We expect U.S. military personnel — soldiers, marines, sailors, airmen and seamen — to be heroes, whether they’re directly involved in the most vicious conflicts or working behind the scenes far from harm’s way.
Some may dispute that contention, but be honest. The enormous respect and gratitude deservedly granted to those who have served or are serving tag them as something special.
We offer no criticism of that attitude — there are too many examples of ordinary people doing supernatural things on the battlefield, even if they protest afterward that they were “just doing my job” — but we’ll mention something that often gets overlooked. These heroes are human beings, subject to the same flaws, frailties, imperfections and pressures as the rest of us who belong to that species.
As human beings, they also possess breaking points that have been reached too many times in recent years.
Last fall, the Department of Defense released its annual Suicide Report, which included data for 2018. It found that 541 active duty or reserve military personnel killed themselves that year, an increase of 5.9% from 2017 and 12.2% from 2016.
Sixty percent of those suicides — 325 — involved active duty personnel, which signaled a 34% increase since 2013.
Which service branch saw the most significant increase? Not the Army or the Marines, who have carried the heaviest combat loads in the close to 20-year war on terror in the Middle East, but the Air Force. It had 84 active duty suicides in 2018, a 25% increase over the 60 recorded in 2017 and, according to data cited by the Associated Press, its highest one-year total ever. There’s talk that the 2019 numbers may be worse.
Air Force officials say the situation “has the full attention of leadership,” same as the other branches. Unfortunately, it’s not a problem that can be fixed with a battle plan or military tactics, because it’s part of a broader trend.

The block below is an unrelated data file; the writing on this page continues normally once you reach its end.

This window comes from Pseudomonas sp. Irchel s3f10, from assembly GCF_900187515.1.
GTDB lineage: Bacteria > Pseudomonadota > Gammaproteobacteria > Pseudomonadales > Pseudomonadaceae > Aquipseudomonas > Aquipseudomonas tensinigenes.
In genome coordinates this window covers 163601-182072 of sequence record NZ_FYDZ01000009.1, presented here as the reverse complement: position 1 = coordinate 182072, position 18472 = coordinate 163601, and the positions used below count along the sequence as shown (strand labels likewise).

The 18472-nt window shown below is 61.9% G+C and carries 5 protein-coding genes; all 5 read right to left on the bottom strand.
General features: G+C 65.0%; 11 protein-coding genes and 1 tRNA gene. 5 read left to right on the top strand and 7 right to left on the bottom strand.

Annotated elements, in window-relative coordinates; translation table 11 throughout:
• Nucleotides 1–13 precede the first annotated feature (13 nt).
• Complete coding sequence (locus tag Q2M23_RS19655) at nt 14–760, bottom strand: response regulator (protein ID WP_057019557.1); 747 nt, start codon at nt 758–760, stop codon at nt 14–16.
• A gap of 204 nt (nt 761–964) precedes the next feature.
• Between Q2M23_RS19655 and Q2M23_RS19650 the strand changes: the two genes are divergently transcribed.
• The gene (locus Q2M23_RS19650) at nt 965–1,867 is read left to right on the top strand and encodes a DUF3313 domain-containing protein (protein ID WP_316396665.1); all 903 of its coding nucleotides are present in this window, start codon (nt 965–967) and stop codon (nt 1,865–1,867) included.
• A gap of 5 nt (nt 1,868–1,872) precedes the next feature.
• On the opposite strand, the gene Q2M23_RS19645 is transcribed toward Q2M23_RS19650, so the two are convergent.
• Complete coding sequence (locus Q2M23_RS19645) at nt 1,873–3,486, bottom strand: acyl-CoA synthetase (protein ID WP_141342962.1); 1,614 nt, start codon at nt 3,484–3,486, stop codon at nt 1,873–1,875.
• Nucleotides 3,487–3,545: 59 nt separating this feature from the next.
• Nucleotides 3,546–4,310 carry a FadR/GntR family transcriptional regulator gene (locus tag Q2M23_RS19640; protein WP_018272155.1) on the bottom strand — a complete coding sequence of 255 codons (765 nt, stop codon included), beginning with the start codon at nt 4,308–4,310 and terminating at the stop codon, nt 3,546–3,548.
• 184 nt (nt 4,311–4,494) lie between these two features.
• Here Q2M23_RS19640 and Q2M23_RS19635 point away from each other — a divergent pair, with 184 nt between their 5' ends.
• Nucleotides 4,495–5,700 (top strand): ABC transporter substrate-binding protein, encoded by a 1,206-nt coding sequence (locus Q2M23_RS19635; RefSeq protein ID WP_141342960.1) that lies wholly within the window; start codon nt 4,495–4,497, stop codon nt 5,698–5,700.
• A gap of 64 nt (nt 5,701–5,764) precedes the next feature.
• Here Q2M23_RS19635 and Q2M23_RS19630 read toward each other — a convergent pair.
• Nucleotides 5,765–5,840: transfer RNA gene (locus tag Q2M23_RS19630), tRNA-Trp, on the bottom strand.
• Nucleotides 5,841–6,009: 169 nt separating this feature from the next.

The suicide rate for all Americans has climbed by 35% since 1999, according to the Centers for Disease Control and Prevention. The increase from 2017 to 2018 was small, just two-tenths of a percent, but the arrow remains pointed upward.
Also, statistical research published by the American Medical Association has shown that combat deployment isn’t the major reason for the recent surge in military suicides, nor in any prevalence of suicide in other U.S. military conflicts. The researchers are working to identify the factors behind the trend.
We’ll predict that, again, since human beings are involved, it’s likely to mirror what’s happening with those who don’t wear this country’s uniform. It’s a problem that, as an Air Force official observed, “without easily identifiable solutions.”
So what can you do? If a family member, friend or acquaintance is in the military, and something doesn’t seem right — and we’re quite aware that the first indication of a problem often is the act of suicide itself — be proactive.
Make them aware that there are resources available, like the Military Crisis Line (800-273-8255, press 1; or text 838255) or the National Suicide Prevention Lifeline (800-273-8255).
Most importantly, make sure they know there’s no shame in heroes asking for help.
An editorial from the Gadsden Times, Alabama.